Grants Awarded at Farewell to Spark Morgan

Sarah Wibell Community, Featured

Spark Morgan, formerly known as the Morgan Fund of the Community Foundation for Greater Atlanta, awarded over $50K in grants to ten non-profits operating in or benefitting Morgan County for the final time on Tuesday, October 2. Recipients included the Boys & Girls Club of North Central Georgia (BGCNCG), Camp Twin Lakes, Inc., Habitat for Humanity of Morgan County, the Morgan County African American Museum (MCAAM), Morgan County Foundation for Excellence in Public Education (MCFEPE), Rainbow Community Center, Humane Society of Morgan County, Steffen Thomas Museum of Fine Art (STMA), Ferst Readers, Inc., and Madison-Morgan Cultural Center (MMCC).

Established in 2003, Spark Morgan and the Community Foundation for Greater Atlanta have funded 109 grants, awarded over $362K in total, and benefitted 33 organizations.

Community Foundation President Alicia Philipp stated, “If you look broader, at all of the grants that the Community Foundation and its donors have directed to nonprofits serving Morgan County, in those same 15 years, that total is more than $4.5 million.”

Each of the nonprofits shared details regarding how the grant monies would be allocated. The BGCNCG will utilize the funding for the Madison-Morgan club’s BE GREAT program, which targets teenagers who are at risk of dropping out of high school via mentoring and case management. Camp Twin Lakes will offer scholarships to fund campers for a week. Habitat for Humanity’s mission to build affordable housing for low-income families of Morgan County will be aided by a grant to purchase equipment and support operations. The Morgan County African American Museum will offer a competitive scholarship to one of our local high school students and also update the museum’s security system. The MCFEPE’s grant will support academic programs for low-income Morgan County students. The Rainbow Community Center serves six counties by not only sheltering homeless individuals and families but also offering educational and job opportunities. Their grant will go toward general operational costs. The Humane Society of Morgan County received a general operating support grant for services and programs. STMA’s grant will support the weekly art program for at-risk students at the Morgan County Crossroads School and add a literary component this year. A general operating support grant will help Ferst Readers’ to continue their work in distributing books to children in seven states. The MMCC’s grant supports the design, implementation and installation of new signage.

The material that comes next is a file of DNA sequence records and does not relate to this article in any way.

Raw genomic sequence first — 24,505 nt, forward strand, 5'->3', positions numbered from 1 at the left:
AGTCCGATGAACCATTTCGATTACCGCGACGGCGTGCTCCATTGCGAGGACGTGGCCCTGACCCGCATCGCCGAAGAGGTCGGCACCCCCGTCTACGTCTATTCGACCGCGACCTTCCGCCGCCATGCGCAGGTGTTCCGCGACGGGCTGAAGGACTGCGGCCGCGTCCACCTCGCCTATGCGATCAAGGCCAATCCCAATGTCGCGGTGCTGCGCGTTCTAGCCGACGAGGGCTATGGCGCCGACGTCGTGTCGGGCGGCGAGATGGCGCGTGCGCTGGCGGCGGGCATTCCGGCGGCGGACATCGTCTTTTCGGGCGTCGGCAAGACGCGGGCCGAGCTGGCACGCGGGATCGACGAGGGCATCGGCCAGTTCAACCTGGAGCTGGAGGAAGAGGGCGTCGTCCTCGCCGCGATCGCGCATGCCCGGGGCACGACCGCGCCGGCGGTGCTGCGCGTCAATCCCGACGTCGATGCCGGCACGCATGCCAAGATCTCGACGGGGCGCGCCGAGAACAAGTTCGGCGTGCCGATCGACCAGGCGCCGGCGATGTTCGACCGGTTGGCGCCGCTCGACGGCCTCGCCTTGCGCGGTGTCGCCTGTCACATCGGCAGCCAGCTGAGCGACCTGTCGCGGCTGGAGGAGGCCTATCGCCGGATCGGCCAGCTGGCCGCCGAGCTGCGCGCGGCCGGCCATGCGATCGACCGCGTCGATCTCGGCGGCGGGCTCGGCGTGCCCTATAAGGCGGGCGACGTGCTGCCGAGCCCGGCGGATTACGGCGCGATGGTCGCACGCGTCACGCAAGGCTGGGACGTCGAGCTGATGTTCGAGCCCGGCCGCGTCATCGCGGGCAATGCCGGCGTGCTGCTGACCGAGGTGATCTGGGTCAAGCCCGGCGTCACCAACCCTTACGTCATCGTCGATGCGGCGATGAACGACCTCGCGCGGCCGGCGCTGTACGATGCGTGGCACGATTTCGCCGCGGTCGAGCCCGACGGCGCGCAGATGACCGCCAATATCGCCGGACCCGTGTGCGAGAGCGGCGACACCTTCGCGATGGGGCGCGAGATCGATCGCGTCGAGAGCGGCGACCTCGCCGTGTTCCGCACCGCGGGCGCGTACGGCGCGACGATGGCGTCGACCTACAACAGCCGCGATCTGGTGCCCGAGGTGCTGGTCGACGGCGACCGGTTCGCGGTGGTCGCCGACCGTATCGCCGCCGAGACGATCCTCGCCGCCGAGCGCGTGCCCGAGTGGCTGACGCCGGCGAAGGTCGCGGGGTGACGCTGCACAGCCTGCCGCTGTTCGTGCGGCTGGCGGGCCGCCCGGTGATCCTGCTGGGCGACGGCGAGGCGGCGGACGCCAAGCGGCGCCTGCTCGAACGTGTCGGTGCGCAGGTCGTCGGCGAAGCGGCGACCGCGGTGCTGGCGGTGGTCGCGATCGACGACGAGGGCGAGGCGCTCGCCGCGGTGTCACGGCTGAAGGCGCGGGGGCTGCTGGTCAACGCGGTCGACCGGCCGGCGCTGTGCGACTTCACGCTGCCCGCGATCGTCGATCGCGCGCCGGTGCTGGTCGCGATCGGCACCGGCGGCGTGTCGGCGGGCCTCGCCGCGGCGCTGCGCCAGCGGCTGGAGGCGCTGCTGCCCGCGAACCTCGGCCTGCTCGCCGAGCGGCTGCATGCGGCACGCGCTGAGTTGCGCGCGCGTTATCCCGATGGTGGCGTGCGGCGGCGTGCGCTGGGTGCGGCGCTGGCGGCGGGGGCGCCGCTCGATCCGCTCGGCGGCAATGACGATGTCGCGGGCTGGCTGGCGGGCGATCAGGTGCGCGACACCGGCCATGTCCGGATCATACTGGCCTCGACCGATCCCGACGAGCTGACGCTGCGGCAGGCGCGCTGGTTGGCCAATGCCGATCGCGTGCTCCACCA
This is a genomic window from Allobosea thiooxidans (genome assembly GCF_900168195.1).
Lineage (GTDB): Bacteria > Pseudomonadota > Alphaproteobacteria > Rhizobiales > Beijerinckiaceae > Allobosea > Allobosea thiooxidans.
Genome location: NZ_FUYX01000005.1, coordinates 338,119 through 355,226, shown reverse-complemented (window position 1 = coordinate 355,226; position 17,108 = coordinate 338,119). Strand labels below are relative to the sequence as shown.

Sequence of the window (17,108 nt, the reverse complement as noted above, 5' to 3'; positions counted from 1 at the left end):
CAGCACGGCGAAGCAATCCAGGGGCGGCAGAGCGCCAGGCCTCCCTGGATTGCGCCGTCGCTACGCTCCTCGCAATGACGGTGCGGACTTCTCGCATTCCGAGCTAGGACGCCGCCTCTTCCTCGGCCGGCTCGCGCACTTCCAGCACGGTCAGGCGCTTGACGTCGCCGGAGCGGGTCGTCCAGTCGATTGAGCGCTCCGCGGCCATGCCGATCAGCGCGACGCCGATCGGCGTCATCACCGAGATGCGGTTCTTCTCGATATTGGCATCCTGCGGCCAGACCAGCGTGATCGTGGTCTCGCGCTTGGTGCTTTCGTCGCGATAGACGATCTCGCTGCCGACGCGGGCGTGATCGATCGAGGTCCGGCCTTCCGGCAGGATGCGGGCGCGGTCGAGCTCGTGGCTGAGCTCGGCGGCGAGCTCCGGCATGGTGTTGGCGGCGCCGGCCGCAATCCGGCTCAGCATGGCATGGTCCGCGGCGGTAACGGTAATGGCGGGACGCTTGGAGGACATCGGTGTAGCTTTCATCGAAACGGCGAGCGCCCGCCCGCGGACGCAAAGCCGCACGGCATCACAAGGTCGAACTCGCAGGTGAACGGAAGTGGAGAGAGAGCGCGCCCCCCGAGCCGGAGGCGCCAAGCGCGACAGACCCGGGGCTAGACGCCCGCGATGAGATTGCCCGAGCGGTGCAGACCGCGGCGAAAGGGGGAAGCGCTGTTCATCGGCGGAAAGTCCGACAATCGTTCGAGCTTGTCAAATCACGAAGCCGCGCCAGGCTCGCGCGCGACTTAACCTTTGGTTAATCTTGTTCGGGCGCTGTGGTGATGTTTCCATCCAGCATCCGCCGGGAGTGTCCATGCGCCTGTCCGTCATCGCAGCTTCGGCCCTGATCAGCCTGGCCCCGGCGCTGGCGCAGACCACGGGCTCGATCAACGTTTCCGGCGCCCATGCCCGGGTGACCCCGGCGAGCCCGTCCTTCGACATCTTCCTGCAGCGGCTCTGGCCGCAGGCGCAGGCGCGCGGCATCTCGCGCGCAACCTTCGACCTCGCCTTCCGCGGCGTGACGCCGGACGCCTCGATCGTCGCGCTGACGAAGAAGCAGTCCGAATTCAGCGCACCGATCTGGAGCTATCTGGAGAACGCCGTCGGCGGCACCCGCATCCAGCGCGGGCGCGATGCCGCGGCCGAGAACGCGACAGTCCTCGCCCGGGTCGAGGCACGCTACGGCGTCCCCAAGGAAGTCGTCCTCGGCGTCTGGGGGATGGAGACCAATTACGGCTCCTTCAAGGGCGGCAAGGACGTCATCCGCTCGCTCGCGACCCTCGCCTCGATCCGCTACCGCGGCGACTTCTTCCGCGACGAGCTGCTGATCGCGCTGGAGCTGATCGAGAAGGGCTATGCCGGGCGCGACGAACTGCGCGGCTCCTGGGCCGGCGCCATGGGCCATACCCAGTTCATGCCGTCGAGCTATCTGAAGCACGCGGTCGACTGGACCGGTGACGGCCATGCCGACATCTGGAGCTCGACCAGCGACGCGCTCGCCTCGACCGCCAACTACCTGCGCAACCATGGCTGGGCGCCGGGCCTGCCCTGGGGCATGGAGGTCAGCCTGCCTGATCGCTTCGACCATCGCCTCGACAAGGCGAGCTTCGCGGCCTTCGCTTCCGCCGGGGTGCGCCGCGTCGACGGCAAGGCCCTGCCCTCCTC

Current Spark Morgan Chair Sally Hoge announced, “Despite the fact that Spark Morgan will be no more … (organizations are) still able to apply to the Atlanta Fund … the help is still there, the money is still there, and the ability to apply is still there.”

Lyn Hunt, Morgan Fund founding chair, commented, “Fifteen years ago the Community Foundation for Greater Atlanta asked Whitey (Hunt) and me to help incorporate Morgan County into their service area. Knowing their strong history and what was happening here already, being in their service area seemed a win-win. And, so it has been. Through the Morgan Fund, recently Spark Morgan, the Community Foundation brought workshops, resources, and grants that have reinforced our non-profits. On many levels, the Community Foundation will always be Morgan County’s greatest resource for our non-profits.”

Leave a Reply